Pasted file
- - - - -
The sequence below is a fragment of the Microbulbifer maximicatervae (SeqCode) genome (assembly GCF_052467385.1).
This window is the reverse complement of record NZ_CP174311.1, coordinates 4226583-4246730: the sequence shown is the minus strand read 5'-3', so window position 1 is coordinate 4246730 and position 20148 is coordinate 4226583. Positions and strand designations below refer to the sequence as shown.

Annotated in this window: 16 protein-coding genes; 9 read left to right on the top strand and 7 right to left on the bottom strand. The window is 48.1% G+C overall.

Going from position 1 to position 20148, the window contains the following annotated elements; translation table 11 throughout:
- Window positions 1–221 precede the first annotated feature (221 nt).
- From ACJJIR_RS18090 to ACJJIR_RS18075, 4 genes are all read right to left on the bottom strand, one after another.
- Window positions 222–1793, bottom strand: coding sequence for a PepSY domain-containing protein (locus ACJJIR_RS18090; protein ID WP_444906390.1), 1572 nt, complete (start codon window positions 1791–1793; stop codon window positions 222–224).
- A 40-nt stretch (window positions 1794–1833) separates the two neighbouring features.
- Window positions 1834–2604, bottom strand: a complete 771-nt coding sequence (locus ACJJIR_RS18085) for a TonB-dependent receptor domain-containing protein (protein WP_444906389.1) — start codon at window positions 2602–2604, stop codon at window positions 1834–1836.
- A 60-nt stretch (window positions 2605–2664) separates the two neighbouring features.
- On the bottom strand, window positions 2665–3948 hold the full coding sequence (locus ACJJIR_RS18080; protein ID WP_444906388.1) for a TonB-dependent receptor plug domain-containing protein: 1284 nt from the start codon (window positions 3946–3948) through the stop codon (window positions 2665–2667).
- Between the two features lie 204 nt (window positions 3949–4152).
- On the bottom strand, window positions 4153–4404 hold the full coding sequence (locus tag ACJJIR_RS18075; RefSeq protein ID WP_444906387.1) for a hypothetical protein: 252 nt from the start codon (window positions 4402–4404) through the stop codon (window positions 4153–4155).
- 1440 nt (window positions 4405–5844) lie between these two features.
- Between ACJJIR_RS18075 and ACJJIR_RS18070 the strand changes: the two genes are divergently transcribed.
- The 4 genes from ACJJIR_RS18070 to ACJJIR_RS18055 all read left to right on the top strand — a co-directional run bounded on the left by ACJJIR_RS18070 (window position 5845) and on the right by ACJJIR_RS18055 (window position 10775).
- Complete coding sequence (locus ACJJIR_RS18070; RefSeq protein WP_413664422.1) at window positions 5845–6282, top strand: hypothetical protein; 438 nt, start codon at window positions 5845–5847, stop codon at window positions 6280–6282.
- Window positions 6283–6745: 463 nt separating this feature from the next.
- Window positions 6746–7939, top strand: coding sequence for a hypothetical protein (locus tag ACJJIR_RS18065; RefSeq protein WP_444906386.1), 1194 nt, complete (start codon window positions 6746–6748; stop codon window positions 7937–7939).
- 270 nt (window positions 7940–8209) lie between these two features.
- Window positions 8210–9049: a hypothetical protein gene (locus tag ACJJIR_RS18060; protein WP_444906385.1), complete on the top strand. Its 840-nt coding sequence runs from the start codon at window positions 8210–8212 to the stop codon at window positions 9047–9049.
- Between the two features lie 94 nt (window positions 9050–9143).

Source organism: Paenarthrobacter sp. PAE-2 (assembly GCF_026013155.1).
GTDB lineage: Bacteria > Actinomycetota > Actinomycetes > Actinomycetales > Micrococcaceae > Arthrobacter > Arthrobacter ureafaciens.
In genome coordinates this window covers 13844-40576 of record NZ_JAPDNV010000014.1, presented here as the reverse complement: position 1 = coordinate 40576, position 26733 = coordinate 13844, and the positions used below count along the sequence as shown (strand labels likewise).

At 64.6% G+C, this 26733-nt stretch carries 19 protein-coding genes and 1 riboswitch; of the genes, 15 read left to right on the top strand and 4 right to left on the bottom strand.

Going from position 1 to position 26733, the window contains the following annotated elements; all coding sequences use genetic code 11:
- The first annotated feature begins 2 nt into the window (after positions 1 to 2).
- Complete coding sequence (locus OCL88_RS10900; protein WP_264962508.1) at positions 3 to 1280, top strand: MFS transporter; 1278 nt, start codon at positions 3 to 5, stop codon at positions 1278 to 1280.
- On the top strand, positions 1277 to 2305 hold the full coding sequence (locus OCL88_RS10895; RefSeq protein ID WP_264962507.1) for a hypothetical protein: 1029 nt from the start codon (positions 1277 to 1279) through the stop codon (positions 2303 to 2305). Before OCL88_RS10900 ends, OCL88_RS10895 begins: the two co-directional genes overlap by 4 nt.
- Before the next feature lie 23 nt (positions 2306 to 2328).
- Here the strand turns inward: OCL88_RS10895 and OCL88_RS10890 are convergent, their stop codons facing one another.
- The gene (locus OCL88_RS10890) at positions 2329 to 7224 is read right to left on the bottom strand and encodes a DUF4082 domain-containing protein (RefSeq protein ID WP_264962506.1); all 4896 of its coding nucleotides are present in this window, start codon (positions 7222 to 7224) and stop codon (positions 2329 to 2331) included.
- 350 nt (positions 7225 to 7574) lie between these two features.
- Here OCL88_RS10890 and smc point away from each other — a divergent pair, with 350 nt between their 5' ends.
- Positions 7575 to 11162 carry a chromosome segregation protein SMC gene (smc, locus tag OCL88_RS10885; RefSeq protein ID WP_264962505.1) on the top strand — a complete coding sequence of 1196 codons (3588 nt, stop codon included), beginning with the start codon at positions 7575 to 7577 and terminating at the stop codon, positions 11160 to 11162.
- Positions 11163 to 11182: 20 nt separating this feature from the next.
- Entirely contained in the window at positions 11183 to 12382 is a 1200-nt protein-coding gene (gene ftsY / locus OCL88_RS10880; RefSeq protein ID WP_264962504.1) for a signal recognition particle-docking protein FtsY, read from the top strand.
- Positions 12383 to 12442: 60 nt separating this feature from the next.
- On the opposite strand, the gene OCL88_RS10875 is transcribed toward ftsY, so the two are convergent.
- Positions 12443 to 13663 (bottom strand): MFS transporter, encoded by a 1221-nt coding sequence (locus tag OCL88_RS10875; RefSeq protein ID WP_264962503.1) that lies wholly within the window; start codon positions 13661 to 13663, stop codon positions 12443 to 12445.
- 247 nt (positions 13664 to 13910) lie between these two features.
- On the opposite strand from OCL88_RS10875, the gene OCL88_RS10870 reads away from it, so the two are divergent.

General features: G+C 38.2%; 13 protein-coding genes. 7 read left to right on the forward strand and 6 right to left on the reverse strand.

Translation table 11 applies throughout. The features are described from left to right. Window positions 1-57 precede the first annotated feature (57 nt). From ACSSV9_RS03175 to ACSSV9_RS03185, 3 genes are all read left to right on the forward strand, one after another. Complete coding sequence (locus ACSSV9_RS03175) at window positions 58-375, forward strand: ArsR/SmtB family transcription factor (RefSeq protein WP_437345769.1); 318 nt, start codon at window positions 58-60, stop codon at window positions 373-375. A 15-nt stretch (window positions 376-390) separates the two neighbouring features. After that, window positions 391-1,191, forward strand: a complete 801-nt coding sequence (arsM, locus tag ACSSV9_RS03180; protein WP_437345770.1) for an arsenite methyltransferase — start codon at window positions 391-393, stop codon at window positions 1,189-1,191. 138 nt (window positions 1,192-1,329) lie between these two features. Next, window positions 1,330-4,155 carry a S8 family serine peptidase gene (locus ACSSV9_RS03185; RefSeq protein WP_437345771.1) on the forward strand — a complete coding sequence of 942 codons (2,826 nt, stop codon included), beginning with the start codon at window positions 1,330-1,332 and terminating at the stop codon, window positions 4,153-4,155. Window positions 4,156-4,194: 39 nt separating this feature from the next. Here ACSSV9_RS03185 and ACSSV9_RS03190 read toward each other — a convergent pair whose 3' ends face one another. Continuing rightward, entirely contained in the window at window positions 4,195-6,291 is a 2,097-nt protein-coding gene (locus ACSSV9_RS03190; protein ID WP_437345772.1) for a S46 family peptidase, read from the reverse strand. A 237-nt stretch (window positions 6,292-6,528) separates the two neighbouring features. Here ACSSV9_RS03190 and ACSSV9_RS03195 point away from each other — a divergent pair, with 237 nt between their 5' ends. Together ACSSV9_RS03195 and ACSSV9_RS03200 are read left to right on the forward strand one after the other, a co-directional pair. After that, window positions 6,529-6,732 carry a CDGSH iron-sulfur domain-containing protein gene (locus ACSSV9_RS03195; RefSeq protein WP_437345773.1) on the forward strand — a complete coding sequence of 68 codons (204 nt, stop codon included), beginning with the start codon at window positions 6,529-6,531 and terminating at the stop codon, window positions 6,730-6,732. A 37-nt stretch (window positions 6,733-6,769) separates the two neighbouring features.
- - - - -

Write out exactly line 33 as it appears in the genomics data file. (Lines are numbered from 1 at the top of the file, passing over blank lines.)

- The gene (locus OCL88_RS10890) at positions 2329 to 7224 is read right to left on the bottom strand and encodes a DUF4082 domain-containing protein (RefSeq protein ID WP_264962506.1); all 4896 of its coding nucleotides are present in this window, start codon (positions 7222 to 7224) and stop codon (positions 2329 to 2331) included.